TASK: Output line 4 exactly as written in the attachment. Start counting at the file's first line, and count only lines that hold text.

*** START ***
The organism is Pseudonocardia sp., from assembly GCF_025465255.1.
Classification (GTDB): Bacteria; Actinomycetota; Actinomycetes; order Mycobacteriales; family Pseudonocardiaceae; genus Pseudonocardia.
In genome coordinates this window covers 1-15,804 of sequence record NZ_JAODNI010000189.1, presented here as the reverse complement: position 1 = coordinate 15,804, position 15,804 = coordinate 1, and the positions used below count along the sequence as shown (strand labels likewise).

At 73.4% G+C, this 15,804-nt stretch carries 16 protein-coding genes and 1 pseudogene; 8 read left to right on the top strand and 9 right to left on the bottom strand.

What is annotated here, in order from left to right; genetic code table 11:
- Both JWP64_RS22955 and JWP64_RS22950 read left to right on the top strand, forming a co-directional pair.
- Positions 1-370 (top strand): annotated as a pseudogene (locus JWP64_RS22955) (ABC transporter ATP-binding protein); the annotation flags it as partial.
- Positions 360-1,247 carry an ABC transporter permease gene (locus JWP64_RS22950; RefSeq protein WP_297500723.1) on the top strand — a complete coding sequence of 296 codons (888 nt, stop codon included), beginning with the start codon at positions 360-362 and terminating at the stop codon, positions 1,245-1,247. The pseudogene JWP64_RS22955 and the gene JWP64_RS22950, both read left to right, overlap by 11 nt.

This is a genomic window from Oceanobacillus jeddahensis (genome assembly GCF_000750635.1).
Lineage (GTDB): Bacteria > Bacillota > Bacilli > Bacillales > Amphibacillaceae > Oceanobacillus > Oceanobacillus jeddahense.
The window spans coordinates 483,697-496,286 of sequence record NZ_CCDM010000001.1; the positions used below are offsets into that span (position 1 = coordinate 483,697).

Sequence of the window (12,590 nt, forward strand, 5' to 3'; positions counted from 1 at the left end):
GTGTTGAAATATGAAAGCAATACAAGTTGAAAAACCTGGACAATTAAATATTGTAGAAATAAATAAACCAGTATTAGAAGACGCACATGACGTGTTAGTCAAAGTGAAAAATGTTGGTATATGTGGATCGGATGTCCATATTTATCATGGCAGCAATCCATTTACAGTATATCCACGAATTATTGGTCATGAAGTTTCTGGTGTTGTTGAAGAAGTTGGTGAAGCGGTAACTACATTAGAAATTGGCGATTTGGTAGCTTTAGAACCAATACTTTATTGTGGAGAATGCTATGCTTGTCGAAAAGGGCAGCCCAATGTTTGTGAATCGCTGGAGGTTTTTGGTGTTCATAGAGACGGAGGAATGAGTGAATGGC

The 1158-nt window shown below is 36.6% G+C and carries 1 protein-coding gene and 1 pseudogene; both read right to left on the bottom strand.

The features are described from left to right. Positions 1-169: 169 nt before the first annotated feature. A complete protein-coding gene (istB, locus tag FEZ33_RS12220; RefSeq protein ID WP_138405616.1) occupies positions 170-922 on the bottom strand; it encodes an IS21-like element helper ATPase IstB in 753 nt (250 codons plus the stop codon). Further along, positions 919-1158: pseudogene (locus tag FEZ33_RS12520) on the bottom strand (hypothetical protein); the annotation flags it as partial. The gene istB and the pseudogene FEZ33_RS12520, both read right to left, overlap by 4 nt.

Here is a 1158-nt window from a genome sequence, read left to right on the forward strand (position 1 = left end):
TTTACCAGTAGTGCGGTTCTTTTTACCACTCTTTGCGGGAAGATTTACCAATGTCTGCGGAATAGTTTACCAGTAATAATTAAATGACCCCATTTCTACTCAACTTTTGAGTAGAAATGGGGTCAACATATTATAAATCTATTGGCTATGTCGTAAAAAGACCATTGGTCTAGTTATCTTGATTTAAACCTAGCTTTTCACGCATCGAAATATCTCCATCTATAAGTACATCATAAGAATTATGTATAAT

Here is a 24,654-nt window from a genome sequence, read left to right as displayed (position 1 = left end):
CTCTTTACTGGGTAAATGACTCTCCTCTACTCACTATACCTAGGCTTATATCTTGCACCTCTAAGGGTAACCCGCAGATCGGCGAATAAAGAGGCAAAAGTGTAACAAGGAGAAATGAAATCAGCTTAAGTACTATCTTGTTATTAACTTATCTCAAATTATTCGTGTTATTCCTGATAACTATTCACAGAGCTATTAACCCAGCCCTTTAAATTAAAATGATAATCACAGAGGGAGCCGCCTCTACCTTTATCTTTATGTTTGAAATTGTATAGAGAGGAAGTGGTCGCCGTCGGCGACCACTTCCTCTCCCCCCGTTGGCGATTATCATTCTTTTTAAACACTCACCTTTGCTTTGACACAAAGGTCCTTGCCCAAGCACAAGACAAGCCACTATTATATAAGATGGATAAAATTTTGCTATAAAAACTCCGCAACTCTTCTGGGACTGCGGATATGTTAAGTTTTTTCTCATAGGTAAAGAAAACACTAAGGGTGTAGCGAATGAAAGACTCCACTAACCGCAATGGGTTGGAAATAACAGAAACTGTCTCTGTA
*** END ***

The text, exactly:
At 73.4% G+C, this 15,804-nt stretch carries 16 protein-coding genes and 1 pseudogene; 8 read left to right on the top strand and 9 right to left on the bottom strand.